Music Notes for the Sixth Sunday of Easter — May 5, 2024

The Day of Resurrection! – Text: John of Damascus (696? – 754?) / Music: Melody Gesangbuch, Württemburg, 1784.

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This Sunday’s final hymn in church, The Day of Resurrection, is attributed to John of Damascus, who lived in the 8th century. The three stanzas constitute the first of eight odes that make up a festival canon, that is, a series of odes threaded upon an acrostic. John’s father, a Christian, was an important official at the court of the Muslim caliph in Damascus. After his father’s death, John assumed that position and lived in wealth and honour. At about the age of forty, however, he became dissatisfied with his life, gave away his possessions, freed his slaves, and entered the monastery of St. Sabas in the desert near Jerusalem. One of the last of the Greek fathers, John became a great theologian in the Eastern church.

This hymn is typically sung to the tune “Ellacombe”, which has been traced to Gesangbuch der Herzogl. Wirtembergischen katholischen Hofkapelle 1784, containing 55 texts and an appendix with fourteen tunes. In 1844 the tune appeared in Kirchenchoral- und Melodien-Buch, Cologne, in a form very much similar to what we sing today. From there, it made its way to the 1868 Appendix to Hymns Ancient & Modern, where it was named for a village in Devonshire, England.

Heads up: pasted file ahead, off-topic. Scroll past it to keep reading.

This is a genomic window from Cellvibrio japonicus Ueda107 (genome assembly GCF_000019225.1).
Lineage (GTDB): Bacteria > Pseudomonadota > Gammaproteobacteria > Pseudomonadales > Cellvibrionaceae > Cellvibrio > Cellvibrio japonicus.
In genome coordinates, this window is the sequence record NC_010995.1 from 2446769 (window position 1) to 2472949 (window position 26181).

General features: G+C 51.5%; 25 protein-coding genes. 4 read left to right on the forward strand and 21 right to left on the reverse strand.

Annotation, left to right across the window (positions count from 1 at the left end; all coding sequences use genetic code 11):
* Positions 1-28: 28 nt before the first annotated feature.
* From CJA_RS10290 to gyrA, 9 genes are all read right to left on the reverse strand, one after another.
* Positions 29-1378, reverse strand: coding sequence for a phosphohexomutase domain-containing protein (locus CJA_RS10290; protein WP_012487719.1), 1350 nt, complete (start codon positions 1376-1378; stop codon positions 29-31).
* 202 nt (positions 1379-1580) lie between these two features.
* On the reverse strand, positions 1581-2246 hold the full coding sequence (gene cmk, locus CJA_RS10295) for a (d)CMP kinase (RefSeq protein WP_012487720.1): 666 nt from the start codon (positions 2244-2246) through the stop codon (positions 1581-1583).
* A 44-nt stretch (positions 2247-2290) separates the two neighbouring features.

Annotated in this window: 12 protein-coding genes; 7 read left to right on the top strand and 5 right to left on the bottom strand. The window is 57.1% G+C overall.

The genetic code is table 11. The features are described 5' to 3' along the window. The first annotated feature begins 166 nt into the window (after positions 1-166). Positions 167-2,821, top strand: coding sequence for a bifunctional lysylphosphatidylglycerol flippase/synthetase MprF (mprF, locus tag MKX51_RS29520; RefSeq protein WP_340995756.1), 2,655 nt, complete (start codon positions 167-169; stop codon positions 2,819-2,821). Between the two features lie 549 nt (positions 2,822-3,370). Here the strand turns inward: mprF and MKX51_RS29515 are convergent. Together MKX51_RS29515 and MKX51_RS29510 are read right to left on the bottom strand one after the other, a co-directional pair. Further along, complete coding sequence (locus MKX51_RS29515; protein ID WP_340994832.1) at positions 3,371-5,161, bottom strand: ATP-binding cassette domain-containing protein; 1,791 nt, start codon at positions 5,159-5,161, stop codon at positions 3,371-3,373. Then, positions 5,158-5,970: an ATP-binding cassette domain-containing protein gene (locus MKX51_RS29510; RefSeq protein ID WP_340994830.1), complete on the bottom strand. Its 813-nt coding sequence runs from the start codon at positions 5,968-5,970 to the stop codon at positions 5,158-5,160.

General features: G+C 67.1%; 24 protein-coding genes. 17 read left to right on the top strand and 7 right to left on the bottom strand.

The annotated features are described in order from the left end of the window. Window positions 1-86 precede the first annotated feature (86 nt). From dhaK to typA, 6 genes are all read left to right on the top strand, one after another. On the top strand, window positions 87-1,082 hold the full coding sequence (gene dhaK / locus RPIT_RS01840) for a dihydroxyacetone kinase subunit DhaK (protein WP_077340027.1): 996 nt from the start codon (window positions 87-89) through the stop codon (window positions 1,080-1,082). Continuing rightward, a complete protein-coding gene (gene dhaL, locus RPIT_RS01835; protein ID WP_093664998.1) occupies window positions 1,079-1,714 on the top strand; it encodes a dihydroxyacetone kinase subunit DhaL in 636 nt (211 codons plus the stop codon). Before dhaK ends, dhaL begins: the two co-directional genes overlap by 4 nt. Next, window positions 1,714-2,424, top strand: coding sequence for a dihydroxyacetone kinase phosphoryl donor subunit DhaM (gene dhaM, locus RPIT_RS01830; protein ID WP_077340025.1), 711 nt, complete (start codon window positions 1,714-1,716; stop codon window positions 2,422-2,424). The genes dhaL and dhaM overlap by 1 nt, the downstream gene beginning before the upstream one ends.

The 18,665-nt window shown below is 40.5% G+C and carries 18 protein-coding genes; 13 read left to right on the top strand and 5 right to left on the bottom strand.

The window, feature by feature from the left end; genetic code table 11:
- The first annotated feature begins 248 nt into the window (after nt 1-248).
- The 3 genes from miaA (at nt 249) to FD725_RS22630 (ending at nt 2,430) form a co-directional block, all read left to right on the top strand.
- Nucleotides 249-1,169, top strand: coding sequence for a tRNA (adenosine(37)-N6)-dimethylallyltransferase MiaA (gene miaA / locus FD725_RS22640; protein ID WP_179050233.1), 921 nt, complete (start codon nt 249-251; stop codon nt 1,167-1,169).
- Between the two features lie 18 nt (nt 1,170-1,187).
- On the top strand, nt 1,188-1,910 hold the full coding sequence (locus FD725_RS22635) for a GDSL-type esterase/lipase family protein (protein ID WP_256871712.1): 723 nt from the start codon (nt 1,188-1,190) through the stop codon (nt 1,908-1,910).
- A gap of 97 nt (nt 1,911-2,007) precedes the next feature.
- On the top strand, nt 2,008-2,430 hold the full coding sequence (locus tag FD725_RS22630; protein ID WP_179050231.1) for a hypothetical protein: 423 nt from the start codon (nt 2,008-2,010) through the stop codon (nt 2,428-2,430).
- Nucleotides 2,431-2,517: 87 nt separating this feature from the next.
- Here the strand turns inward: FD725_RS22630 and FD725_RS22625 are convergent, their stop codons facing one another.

The day of resurrection!
Earth, tell it out abroad;
the passover of gladness,
the passover of God!
From death to life eternal,
from earth unto the sky,
our Christ hath brought us over,
with hymns of victory.

Our hearts be pure from evil,
that we may see aright
the Lord in rays eternal
of resurrection light;
and, listening to his accents,
may hear so calm and plain
his own “All hail!” and, hearing,
may raise the victor strain.

Now let the heavens be joyful,
let earth her song begin,
the round world keep high triumph,
and all that is therein.
Let all things seen and unseen
their notes in gladness blend,
for Christ the Lord is risen,
our joy that hath no end.

Gerald Harder